The inter-corporate debt of energy sector surpassed Rs184 billion during September 2009. The inter-circular debt of oil and power companies stood at Rs219 billion in the last fiscal year as against of Rs184 billion during FY08. Procrastination in the settlement of differences with government and the utilities forced some of the corporate to obtain short-term bridge finance from banks. Thus, demand for banks' finance increased drastically during early months of last fiscal year. This has caused immense pressures on banks' liquidity.

International finance institutions and lenders including international Monetary Fund (IMF), Asian development Bank (ADB) and the World Bank have asked the government to stop the piling up of debt. It is one of the major conditions of their loan programme, the country signed with World Bank or IMF. The government had committed with the IMF to provide a clear strategy for the settlement of the inter-corporate debt issue.

IMF has reportedly delayed the disbursement of $2.6 billion under the $11.3 billion standby arrangement (SBA) to Pakistan and imposed new conditionalities related to energy sector reforms. The international lender has asked the country to abolish Pakistan Electric Power Company (Pepco) and privatise two power distribution companies. The IMF meeting, which ended in the first week of September, demanded to put an end to power line losses by December and demanded to raise the power tariffs twice by June of the current fiscal year 2010-11(July-June).

The Fund also demanded to abolish Pepco and put an end to the discounted power supply to the employees of Wapda (water & power development authority) and other distribution companies. It was also demanded of Pakistan that two distribution companies should be privatised by the end of current fiscal year. After the required reforms, the remaining deficit in energy sector should be made up with twice-raised power tariffs.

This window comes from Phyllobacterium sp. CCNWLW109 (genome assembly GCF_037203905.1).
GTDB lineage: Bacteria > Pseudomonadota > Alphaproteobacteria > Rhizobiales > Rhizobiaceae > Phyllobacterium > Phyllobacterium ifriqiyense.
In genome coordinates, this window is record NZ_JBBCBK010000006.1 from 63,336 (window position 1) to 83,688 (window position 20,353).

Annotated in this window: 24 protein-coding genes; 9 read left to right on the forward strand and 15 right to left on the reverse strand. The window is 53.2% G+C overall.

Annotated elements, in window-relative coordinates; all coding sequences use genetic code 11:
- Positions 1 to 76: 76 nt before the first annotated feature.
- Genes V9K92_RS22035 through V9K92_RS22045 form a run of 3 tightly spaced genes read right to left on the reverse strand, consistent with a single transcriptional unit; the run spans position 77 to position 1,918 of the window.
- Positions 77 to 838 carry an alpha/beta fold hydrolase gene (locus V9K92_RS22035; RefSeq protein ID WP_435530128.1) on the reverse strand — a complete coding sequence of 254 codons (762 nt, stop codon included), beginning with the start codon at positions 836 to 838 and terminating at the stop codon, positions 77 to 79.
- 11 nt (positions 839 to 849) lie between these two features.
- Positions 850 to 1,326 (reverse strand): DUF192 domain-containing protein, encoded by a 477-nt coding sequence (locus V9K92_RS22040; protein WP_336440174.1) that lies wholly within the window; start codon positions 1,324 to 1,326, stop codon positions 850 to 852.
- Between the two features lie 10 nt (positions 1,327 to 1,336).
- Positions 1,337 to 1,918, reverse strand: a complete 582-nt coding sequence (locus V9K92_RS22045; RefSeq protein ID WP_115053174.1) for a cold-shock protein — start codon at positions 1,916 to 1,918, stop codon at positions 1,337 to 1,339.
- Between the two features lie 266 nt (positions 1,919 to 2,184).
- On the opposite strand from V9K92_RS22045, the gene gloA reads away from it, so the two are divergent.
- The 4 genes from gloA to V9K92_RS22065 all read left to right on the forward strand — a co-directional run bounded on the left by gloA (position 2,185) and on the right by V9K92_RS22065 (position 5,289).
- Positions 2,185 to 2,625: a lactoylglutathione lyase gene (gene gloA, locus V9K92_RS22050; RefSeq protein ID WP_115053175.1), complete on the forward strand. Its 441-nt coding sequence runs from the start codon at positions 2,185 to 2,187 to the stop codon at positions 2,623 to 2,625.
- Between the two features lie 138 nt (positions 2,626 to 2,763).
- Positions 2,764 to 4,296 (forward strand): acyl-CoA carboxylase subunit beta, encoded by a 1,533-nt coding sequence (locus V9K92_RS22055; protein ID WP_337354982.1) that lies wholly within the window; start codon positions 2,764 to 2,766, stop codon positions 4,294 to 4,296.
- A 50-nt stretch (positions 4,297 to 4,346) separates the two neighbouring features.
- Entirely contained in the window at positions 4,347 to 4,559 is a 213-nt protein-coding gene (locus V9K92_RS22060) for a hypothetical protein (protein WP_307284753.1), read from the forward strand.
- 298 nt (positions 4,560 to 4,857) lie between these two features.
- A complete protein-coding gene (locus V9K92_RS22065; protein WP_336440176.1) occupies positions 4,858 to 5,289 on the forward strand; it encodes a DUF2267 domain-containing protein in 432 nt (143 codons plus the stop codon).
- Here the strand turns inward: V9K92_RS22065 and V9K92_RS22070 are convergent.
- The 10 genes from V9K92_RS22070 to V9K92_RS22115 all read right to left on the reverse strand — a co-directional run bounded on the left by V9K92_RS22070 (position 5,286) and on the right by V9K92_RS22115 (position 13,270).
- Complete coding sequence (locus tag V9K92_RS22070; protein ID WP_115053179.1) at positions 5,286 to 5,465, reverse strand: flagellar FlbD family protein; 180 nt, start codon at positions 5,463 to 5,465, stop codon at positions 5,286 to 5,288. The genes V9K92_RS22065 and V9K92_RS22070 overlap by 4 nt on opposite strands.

The IMF executive board informed the Pakistani officials that it would not consider the country's request for more funds unless it made tangible progress on power sector reforms, gave more autonomy to central bank, and resolved the emergence of a fresh circular debt arising out of commodity operations.

The provinces and the Trading Corporation of Pakistan have contributed heavily to the creation of about Rs400 billion of circular debt in commodity operations, raising fears that this might lead to a crisis-like situation for banks because of flood-related defaults.

The government in May tried to reduce the circular debt of more than Rs150 billion by issuing Rs100 billion Sukuk bonds with a cut-off yield of almost 12.7 per cent as is on Pakistan Investment Bonds.

The cost of furnace oil for production of comparatively less costly electricity needs to be reduced. Outstanding bills of public sector companies should be deducted at source.

The government should make power sector self-reliant and self-sustaining. It should take steps to prevent power theft and reduce line losses. The government should take measures to revamp the system of collecting power bills within time from the consumers of all sorts.